Violations of advertiser content guidelines often arise with make goods -- or makeup ads given to compensate when a schedule hasn't delivered the agreed-upon ratings -- said a media executive with one package-goods marketer who hasn't been caught up in the Fox controversy.
Cable networks are generally good at abiding by advertiser guidelines to stay out of certain shows or content as long as make goods are done in the same daypart as the advertiser originally bought, she said. The problem usually comes when make goods are done in dayparts the advertiser didn't buy and are slotted by network personnel unfamiliar with the original guidelines, she said.
The Beck show, with upward of 2 million viewers an episode since its premiere, according to Nielsen, presents a Catch-22 to most advertisers. It grabs one of Fox's biggest audiences, but many major advertisers don't want to be associated with its controversial content.
Nine of the top 10 advertisers on the show through the first half of 2009 -- even before the Obama "racist" comment -- were direct-response advertisers, according to TNS Media Intelligence. Such advertisers generally take advantage of remnant inventory. P&G was No. 19 on the list, though it says it hasn't authorized having its ads run on the show. But it didn't take much spending -- $146,200 – to make the top 20.
No lost revenue for Fox
A Fox spokesperson told Ad Age, "The advertisers referenced have all moved their spots from Beck to other programs on the network, so there is no revenue lost."
Mr. Beck has been the focal point of liberal activists seeking to pressure advertisers off Fox News -- egged on by Donny Deutsch, who called during an appearance on MSNBC July 29 for people to contact CEOs of several Beck advertisers and urge them to shift ads to other Fox programs.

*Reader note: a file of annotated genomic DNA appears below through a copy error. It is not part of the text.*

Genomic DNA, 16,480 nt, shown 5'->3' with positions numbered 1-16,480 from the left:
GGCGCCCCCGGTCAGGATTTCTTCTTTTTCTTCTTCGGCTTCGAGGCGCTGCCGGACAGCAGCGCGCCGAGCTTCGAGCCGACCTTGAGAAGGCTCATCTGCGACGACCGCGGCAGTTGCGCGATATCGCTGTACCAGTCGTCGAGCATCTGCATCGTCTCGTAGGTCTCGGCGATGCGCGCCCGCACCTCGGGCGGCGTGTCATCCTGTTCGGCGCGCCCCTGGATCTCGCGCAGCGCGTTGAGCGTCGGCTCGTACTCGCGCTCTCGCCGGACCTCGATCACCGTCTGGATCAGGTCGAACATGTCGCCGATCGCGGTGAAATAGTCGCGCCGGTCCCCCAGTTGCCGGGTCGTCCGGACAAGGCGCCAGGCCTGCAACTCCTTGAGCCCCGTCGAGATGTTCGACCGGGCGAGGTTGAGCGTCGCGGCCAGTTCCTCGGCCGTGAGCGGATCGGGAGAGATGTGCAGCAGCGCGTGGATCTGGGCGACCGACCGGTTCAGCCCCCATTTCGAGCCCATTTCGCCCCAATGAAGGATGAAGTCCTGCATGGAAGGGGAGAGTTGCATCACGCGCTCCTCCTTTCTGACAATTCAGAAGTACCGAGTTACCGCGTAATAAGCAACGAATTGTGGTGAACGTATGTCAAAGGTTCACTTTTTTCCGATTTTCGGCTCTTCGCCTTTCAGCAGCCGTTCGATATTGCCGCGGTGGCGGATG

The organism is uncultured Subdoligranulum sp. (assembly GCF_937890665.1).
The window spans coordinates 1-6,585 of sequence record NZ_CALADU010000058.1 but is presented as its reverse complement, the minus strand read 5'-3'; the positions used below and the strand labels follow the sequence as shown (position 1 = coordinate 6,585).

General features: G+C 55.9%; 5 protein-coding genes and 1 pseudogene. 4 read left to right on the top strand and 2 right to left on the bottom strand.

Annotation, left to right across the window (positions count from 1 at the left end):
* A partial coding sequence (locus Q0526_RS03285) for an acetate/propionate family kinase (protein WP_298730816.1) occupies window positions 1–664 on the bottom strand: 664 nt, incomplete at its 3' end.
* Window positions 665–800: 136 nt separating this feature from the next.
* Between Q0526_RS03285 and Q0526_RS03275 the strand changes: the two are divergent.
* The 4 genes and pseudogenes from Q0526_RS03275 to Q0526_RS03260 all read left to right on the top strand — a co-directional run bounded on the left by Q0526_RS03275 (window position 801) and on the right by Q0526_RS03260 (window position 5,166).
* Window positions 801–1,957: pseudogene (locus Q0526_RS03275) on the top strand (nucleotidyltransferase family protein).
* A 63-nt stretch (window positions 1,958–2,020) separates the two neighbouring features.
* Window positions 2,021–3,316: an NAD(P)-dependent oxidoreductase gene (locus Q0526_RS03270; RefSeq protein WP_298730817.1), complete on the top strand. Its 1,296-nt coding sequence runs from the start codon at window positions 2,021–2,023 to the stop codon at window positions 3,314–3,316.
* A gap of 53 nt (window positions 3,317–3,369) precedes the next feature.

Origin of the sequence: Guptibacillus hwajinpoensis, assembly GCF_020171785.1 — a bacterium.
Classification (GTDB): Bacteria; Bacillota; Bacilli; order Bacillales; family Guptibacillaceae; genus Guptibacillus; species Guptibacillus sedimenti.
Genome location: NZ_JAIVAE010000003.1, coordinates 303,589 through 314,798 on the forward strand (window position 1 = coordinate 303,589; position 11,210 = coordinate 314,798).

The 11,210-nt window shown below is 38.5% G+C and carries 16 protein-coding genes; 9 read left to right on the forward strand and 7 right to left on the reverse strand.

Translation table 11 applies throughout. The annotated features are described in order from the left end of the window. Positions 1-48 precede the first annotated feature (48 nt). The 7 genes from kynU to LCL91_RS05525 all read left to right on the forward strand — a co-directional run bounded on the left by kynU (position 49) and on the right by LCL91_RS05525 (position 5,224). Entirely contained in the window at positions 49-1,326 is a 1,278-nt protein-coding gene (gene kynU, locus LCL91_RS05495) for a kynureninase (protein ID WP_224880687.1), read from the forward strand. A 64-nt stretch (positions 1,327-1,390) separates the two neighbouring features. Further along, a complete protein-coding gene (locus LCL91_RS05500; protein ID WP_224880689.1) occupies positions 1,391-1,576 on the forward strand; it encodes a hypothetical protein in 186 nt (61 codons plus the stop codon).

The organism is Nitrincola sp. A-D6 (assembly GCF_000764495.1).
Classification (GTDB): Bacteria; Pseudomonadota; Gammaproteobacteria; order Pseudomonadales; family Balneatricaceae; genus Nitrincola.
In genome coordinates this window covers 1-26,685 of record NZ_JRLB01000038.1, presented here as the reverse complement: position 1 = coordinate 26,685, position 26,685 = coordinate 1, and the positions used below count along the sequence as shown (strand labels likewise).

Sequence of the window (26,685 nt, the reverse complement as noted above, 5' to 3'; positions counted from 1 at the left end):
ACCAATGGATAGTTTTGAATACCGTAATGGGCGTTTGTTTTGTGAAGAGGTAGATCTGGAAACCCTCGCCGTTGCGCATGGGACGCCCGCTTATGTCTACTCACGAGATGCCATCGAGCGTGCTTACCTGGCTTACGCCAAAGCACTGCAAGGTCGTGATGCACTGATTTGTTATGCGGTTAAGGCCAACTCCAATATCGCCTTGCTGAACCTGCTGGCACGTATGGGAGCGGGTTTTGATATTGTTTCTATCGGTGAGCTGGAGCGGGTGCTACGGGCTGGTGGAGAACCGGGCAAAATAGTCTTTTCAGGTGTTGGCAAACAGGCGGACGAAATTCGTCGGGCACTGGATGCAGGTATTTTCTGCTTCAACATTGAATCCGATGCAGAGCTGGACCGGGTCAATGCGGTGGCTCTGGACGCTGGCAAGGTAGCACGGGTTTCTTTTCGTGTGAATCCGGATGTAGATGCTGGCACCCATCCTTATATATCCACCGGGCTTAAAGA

But that's not enough for an even harder core of boycotters centered around the site FoxNewsBoycott.com, which is urging advertisers to pull out of all Fox News shows, citing statements by other hosts. That site appears to be listing companies that have pulled out of Beck as supporters of the cause and others that couldn't be ascertained to have pulled any ads off the show. None of the companies listed by the boycott site could be confirmed as having pulled all their ads off the network.
For example, Chrysler Group said it did advertise on Fox and the Beck show through July 31, when the campaign was scheduled to conclude. But while it did receive a few hundred e-mail complaints, it didn't pull any ads, a spokeswoman said. Since then, it's shifted spending toward local buys.
Starting in 2006, Mr. Beck was among General Motors' ad ambassadors and promoted GM vehicles during his radio program. But he resigned from doing work for GM this summer when the automaker was in Chapter 11 and going through an ownership change, a GM spokeswoman at GM said, and since then GM has discontinued placement of media on his show.
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Contributing: Jean Halliday